My neighbor at today’s concert, a physics graduate student at MIT and amateur violinist, asked me what the best seat in the hall was. I may have mentioned before, but the best seat in my opinion is a virtual one, located some 20 feet above the middle of the orchestra level seats, dead center, with an unobstructed line to the stage and completely enveloped in pure sound pressure and reverberations. Other than that, the experience varies considerably between different seats in the hall. I always liken the closer perspective as the perfect headphones, where seats at the back of the hall are more like the perfect speakers. They are two completely legitimate experiences of the music, but they are vastly different. In row C, we were clearly in perfect headphones territory, unlike my previous experience with a Brahms symphony at the BSO. The farther away from center, the smaller the soundstage becomes, and the closer to the stage, the more “artificial” it seems at times.
I prefer grand symphonies and large orchestra works from the best seats in the house: middle orchestra, fairly far from the stage. Featured soloists playing as part of concertos are also experienced well here, of course, but I love the up close, intimate views of them from the first few rows and slightly stage right. While I’ve never been in the first balcony seats near the stage, I suspect these offer a unique visual perspective but nothing particularly unique aurally. In truth, there are only a handful of “bad” seats at Symphony Hall (jump seats and the ones behind the pole), and even these grant you access to hear the amazing music constantly being produced there live.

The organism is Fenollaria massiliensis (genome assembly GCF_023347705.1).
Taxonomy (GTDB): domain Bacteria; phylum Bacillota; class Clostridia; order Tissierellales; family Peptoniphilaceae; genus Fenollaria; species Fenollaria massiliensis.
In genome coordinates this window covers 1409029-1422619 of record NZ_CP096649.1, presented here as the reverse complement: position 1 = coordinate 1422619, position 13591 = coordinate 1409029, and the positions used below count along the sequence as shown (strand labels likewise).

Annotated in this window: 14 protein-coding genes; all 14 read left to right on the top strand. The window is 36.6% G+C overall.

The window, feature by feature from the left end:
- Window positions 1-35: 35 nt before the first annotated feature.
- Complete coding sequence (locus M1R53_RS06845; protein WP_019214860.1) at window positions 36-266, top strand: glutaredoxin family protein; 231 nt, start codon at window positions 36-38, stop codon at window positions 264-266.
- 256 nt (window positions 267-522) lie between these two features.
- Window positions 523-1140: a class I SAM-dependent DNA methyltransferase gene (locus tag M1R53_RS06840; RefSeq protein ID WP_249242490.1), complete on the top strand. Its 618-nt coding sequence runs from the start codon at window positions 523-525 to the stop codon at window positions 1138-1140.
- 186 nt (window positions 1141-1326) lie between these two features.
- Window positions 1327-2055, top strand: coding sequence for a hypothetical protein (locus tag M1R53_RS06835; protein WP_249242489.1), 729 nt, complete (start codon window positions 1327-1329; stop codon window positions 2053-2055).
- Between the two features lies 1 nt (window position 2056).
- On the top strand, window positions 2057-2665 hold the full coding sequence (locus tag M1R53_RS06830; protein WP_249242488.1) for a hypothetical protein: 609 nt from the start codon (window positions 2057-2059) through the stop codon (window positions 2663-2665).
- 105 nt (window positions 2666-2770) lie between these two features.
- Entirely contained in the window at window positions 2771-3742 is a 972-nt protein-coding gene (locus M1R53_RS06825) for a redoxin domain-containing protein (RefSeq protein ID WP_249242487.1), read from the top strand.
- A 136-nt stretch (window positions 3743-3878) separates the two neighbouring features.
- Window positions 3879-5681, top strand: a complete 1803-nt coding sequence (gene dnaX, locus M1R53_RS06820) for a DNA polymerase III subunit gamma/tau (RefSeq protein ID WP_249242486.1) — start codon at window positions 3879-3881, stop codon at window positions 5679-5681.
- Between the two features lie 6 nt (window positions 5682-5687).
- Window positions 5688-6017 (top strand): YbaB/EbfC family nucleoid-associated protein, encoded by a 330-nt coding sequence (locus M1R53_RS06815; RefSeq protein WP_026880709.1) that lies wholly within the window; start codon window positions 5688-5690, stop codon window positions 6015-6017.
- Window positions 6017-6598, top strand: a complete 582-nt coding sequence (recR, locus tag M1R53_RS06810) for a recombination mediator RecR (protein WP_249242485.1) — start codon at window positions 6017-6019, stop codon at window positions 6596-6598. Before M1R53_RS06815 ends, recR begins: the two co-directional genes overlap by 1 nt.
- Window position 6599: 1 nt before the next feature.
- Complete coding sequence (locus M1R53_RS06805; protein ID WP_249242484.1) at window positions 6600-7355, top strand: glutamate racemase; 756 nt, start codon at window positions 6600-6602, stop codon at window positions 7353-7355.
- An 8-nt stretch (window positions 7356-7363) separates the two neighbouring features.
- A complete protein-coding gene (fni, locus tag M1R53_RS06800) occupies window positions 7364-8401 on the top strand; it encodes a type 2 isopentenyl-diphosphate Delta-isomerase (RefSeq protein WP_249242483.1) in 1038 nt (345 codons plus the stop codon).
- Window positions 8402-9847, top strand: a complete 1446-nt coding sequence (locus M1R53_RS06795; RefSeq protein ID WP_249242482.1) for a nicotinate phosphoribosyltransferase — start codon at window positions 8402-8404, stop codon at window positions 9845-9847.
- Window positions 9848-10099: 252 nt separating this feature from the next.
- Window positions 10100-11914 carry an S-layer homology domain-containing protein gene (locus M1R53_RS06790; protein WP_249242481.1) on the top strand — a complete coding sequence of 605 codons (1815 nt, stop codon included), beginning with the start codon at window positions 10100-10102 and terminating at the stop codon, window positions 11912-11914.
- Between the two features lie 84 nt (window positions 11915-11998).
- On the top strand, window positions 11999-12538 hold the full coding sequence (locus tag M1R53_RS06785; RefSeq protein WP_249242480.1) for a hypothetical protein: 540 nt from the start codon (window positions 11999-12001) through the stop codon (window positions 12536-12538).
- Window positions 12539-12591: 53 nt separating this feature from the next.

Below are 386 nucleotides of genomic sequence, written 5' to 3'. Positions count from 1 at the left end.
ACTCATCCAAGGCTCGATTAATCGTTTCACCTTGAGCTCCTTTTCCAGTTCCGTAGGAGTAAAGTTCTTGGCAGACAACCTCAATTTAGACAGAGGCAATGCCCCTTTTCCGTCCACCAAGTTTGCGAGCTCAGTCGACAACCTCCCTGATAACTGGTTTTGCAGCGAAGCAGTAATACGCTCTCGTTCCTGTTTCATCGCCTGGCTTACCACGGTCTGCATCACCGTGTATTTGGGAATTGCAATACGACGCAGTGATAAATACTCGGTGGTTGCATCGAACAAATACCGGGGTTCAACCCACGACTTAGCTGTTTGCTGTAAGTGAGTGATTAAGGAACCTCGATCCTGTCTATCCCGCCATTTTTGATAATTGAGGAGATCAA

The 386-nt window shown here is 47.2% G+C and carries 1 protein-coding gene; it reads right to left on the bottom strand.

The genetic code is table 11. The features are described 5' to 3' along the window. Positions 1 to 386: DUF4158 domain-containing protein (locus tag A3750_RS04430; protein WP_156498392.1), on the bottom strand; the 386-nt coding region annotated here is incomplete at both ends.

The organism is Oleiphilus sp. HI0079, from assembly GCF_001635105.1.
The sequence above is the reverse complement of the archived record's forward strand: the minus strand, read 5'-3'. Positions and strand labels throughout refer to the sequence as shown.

Today would be an afternoon of Brahms, to be sure, but an Arnold Schoenberg piece made a brief appearance between Symphonies No. 3 and 4. The Schoenberg was some sort of film music, apparently, and what I have to say of it is this: I have never been more appreciative of program notes that print the approximate duration of the piece (in this case, 8 minutes).
I have heard but cannot claim familiarity with the 3rd Symphony, but it was, in true Brahms style, intense and rich. This group of musicians were different from my beloved BSO in many ways. Cosmetically, all the men had colored ties on, where I remember them all uniform in the BSO. More substantially, I noted that their entire orchestra seemed to be comfortable allowing the music to move them. The entire orchestra almost swayed in visual concert, something that is not a part of our orchestra’s style. Once in awhile our first stand will express their absorption in the music, but it is a rather rare occurrence. On several passages, Rattle did not seem to be giving the orchestra any rhythmic or dynamic cues, leaving them to their own self-organization. Among the group of professional musicians, Rattle seemed to serve as even their confidence as he coaxed more and more sound out of them and also encouraged restraint when necessary. Between each piece, the members of the orchestra switched positions, which happens infrequently at the BSO; generally the night’s seating in a given section stays the way it is.
Symphony No. 4 is the piece that really opened my ears to Brahms, when the BSO performed it earlier this year. From the beautiful theme of the intense first movement, to the wild and dramatic finale, it’s an experience that’s difficult to match. The scope of No. 4 ranges from playful to serious, and the Berliner Philharmoniker executed it brilliantly. I must admit that there’s a special place in my heart for the BSO’s performance of it, but I also don’t know the piece well enough to really discern the differences. Both experiences were emotionally fulfilling, and I’m very grateful to have seen such an esteemed conductor and orchestra within the wonderful acoustics of Symphony Hall.